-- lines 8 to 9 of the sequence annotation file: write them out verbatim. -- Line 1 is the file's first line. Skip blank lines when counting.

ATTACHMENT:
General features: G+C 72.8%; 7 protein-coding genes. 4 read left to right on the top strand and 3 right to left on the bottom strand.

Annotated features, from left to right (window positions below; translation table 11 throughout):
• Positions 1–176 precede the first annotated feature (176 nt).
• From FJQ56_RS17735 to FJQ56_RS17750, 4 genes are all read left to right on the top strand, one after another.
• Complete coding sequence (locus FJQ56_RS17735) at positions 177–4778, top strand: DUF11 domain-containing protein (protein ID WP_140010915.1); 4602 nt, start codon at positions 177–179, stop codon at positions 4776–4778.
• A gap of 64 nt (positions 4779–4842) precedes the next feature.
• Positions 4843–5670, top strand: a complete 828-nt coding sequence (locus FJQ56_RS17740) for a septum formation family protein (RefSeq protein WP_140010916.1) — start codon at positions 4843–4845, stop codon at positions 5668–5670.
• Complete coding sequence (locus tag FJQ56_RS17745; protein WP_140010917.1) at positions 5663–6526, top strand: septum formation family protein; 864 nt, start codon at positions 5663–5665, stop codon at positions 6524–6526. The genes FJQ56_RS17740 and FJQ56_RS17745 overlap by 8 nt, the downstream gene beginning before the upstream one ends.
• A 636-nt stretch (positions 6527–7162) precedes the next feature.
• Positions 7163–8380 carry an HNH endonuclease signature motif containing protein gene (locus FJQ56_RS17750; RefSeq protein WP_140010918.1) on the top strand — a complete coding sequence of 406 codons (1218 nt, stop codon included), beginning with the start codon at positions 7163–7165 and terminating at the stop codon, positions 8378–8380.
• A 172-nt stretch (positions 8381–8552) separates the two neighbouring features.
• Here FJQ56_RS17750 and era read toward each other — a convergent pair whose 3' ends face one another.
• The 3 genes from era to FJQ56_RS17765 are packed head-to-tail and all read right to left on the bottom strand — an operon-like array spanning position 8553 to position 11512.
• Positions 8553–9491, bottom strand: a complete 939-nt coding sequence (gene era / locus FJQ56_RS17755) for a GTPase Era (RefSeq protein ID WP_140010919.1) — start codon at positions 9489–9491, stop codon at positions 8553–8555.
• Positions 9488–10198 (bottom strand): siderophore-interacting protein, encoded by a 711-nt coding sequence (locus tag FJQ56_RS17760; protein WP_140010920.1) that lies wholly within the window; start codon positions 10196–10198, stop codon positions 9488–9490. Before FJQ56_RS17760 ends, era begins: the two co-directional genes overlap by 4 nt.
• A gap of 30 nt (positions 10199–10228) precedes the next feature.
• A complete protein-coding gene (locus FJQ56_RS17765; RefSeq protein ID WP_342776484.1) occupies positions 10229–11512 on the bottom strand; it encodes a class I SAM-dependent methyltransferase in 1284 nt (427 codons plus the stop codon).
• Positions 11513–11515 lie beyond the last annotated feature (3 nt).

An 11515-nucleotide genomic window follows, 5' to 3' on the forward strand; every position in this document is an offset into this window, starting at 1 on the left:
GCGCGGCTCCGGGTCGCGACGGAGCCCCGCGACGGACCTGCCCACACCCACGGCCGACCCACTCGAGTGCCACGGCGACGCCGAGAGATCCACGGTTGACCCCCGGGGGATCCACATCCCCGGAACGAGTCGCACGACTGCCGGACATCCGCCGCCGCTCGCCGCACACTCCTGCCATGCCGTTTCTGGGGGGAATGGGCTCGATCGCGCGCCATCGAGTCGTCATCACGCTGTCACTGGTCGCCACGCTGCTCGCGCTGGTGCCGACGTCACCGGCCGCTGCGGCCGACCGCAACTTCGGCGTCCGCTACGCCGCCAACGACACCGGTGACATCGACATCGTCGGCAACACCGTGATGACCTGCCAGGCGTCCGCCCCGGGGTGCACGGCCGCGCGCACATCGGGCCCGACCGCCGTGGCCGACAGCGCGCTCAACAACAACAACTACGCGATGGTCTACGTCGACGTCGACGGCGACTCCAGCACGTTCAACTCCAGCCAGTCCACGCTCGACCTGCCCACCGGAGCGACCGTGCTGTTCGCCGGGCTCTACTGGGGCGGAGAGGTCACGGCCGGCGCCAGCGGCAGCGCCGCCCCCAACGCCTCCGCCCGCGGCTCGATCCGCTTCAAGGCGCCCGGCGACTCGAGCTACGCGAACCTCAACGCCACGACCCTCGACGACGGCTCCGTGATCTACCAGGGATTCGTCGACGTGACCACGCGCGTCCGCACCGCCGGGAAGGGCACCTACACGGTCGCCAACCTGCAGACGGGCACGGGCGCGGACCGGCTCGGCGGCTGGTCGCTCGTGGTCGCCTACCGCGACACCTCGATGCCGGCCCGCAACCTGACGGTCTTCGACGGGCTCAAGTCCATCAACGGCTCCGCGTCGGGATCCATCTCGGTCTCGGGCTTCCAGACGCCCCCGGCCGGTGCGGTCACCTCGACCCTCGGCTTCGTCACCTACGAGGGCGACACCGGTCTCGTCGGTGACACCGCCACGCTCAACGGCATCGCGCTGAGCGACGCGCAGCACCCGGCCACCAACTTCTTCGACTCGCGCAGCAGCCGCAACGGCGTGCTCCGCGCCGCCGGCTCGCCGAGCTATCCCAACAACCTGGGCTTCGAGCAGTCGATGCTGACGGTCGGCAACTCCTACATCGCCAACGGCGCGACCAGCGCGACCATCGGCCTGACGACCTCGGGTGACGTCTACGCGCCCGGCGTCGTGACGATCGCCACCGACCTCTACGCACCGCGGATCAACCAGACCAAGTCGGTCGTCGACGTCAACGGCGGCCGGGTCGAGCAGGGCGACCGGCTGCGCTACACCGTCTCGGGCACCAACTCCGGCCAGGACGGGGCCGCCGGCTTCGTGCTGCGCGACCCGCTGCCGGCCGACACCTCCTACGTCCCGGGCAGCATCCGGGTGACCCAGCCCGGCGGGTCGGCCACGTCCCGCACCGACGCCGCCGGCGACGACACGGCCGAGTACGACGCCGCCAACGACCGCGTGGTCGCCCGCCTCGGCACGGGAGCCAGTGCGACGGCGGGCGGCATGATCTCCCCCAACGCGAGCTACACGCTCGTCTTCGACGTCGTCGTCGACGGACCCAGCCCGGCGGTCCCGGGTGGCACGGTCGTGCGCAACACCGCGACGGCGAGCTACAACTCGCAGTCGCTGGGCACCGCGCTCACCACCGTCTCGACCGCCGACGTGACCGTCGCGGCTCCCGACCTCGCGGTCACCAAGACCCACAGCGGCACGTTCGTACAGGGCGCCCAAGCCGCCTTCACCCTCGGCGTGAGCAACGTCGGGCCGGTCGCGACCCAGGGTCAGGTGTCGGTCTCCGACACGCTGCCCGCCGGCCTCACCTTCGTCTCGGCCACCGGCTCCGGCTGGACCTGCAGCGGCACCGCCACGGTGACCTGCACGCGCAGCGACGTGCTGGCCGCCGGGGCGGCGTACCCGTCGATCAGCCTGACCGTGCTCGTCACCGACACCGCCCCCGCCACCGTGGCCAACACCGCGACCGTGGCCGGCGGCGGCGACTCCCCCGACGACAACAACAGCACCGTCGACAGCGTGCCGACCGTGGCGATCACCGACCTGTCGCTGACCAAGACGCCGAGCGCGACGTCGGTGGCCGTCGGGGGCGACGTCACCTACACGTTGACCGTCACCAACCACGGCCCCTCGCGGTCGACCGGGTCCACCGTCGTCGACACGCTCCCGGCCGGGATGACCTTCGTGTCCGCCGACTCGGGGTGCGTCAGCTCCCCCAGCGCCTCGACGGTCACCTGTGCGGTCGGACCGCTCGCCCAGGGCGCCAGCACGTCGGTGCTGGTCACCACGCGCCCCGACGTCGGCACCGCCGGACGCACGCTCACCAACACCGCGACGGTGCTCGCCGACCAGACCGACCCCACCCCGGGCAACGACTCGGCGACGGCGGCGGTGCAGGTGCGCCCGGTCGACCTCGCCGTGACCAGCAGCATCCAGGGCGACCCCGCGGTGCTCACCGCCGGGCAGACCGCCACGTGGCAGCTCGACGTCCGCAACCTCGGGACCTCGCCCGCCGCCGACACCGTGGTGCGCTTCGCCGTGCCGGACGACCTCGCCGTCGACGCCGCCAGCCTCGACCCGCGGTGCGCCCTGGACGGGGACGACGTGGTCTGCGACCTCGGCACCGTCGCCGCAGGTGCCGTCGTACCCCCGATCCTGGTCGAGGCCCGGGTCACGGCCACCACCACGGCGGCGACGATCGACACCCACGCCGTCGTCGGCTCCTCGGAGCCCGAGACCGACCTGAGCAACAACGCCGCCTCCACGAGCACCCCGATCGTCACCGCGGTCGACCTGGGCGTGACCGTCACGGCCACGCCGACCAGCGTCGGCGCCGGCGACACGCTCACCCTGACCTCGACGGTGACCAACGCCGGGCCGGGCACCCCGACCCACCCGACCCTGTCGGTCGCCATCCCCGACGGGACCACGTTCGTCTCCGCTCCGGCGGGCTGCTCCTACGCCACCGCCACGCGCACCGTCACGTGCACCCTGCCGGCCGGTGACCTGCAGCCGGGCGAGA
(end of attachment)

• Complete coding sequence (locus tag FJQ56_RS17745; protein WP_140010917.1) at positions 5663–6526, top strand: septum formation family protein; 864 nt, start codon at positions 5663–5665, stop codon at positions 6524–6526. The genes FJQ56_RS17740 and FJQ56_RS17745 overlap by 8 nt, the downstream gene beginning before the upstream one ends.
• A 636-nt stretch (positions 6527–7162) precedes the next feature.